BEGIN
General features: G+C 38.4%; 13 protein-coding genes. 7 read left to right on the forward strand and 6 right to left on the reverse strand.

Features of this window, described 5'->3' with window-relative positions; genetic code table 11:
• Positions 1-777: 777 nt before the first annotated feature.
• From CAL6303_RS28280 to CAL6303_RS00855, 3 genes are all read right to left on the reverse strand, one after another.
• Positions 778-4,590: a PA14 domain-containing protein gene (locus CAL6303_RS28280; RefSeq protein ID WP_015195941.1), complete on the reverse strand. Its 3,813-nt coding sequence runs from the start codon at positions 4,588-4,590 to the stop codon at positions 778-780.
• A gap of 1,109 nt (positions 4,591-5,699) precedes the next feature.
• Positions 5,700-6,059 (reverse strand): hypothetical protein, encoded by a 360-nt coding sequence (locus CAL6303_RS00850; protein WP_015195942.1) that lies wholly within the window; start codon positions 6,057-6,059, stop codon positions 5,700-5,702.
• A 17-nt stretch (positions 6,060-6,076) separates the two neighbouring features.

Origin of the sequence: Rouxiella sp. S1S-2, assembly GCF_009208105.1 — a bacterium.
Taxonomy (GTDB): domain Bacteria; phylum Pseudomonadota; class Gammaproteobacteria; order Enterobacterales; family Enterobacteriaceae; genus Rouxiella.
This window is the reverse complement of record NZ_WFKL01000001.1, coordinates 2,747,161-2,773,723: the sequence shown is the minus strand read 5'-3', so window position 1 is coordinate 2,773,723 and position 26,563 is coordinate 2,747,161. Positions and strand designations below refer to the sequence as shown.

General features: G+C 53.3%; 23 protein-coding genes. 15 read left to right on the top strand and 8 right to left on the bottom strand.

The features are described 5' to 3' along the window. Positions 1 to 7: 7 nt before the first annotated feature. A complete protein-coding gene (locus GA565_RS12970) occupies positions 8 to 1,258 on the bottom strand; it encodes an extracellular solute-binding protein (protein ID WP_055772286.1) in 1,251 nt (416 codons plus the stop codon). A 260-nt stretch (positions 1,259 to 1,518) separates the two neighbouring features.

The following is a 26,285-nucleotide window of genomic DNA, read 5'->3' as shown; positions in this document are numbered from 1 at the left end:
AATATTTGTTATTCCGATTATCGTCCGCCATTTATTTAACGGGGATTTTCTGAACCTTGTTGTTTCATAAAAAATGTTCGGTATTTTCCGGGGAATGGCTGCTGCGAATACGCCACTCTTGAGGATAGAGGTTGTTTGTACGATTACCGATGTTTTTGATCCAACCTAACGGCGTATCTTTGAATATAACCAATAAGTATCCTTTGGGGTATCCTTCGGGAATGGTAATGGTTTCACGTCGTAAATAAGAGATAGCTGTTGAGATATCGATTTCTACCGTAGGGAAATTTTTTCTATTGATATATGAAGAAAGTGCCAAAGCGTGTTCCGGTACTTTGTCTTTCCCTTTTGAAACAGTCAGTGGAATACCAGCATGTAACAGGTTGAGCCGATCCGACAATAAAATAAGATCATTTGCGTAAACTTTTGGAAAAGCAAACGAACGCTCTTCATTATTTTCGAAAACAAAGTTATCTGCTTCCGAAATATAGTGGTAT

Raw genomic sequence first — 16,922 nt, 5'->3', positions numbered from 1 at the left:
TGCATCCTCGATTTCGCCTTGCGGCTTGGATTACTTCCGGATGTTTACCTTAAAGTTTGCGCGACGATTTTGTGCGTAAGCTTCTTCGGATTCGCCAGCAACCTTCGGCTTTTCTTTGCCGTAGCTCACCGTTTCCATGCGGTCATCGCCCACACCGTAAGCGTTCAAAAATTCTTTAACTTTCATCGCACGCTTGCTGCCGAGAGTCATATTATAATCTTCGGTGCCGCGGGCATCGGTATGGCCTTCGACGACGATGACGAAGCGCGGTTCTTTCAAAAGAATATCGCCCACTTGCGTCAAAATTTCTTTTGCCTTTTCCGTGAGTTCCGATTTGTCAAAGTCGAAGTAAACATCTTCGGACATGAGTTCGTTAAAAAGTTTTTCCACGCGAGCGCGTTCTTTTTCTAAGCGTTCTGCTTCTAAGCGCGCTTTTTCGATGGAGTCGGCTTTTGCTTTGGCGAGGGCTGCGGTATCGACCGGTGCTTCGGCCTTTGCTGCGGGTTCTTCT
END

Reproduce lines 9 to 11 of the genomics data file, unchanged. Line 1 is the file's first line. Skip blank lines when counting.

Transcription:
Origin of the sequence: Rouxiella sp. S1S-2, assembly GCF_009208105.1 — a bacterium.
Taxonomy (GTDB): domain Bacteria; phylum Pseudomonadota; class Gammaproteobacteria; order Enterobacterales; family Enterobacteriaceae; genus Rouxiella.
This window is the reverse complement of record NZ_WFKL01000001.1, coordinates 2,747,161-2,773,723: the sequence shown is the minus strand read 5'-3', so window position 1 is coordinate 2,773,723 and position 26,563 is coordinate 2,747,161. Positions and strand designations below refer to the sequence as shown.